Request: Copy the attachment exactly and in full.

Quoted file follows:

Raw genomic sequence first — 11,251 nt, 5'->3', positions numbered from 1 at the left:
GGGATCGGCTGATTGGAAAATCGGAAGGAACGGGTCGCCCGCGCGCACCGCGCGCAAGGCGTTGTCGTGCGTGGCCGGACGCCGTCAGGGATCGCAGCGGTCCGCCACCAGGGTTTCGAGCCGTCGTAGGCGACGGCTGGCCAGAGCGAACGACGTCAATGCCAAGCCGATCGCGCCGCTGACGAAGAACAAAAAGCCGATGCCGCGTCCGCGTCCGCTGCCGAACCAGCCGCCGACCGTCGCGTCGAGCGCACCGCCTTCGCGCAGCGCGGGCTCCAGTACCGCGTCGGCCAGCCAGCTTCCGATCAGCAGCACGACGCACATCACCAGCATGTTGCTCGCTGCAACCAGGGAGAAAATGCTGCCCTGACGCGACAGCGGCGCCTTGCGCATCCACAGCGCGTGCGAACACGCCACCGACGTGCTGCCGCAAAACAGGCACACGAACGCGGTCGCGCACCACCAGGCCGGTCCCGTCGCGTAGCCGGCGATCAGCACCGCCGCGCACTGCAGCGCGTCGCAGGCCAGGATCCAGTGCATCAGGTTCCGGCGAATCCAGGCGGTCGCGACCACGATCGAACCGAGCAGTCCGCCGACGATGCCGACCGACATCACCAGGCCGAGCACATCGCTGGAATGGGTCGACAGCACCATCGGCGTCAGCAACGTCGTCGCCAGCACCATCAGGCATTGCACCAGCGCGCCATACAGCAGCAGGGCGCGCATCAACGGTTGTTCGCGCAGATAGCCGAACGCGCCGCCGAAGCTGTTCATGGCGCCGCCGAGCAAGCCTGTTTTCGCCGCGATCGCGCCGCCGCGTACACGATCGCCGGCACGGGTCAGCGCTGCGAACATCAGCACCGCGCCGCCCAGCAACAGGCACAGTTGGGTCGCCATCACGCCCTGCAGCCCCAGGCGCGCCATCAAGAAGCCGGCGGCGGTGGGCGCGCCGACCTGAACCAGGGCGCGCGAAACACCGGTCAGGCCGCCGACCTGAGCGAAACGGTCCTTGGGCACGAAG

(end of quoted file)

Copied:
Raw genomic sequence first — 11,251 nt, 5'->3', positions numbered from 1 at the left:
GGGATCGGCTGATTGGAAAATCGGAAGGAACGGGTCGCCCGCGCGCACCGCGCGCAAGGCGTTGTCGTGCGTGGCCGGACGCCGTCAGGGATCGCAGCGGTCCGCCACCAGGGTTTCGAGCCGTCGTAGGCGACGGCTGGCCAGAGCGAACGACGTCAATGCCAAGCCGATCGCGCCGCTGACGAAGAACAAAAAGCCGATGCCGCGTCCGCGTCCGCTGCCGAACCAGCCGCCGACCGTCGCGTCGAGCGCACCGCCTTCGCGCAGCGCGGGCTCCAGTACCGCGTCGGCCAGCCAGCTTCCGATCAGCAGCACGACGCACATCACCAGCATGTTGCTCGCTGCAACCAGGGAGAAAATGCTGCCCTGACGCGACAGCGGCGCCTTGCGCATCCACAGCGCGTGCGAACACGCCACCGACGTGCTGCCGCAAAACAGGCACACGAACGCGGTCGCGCACCACCAGGCCGGTCCCGTCGCGTAGCCGGCGATCAGCACCGCCGCGCACTGCAGCGCGTCGCAGGCCAGGATCCAGTGCATCAGGTTCCGGCGAATCCAGGCGGTCGCGACCACGATCGAACCGAGCAGTCCGCCGACGATGCCGACCGACATCACCAGGCCGAGCACATCGCTGGAATGGGTCGACAGCACCATCGGCGTCAGCAACGTCGTCGCCAGCACCATCAGGCATTGCACCAGCGCGCCATACAGCAGCAGGGCGCGCATCAACGGTTGTTCGCGCAGATAGCCGAACGCGCCGCCGAAGCTGTTCATGGCGCCGCCGAGCAAGCCTGTTTTCGCCGCGATCGCGCCGCCGCGTACACGATCGCCGGCACGGGTCAGCGCTGCGAACATCAGCACCGCGCCGCCCAGCAACAGGCACAGTTGGGTCGCCATCACGCCCTGCAGCCCCAGGCGCGCCATCAAGAAGCCGGCGGCGGTGGGCGCGCCGACCTGAACCAGGGCGCGCGAAACACCGGTCAGGCCGCCGACCTGAGCGAAACGGTCCTTGGGCACGAAG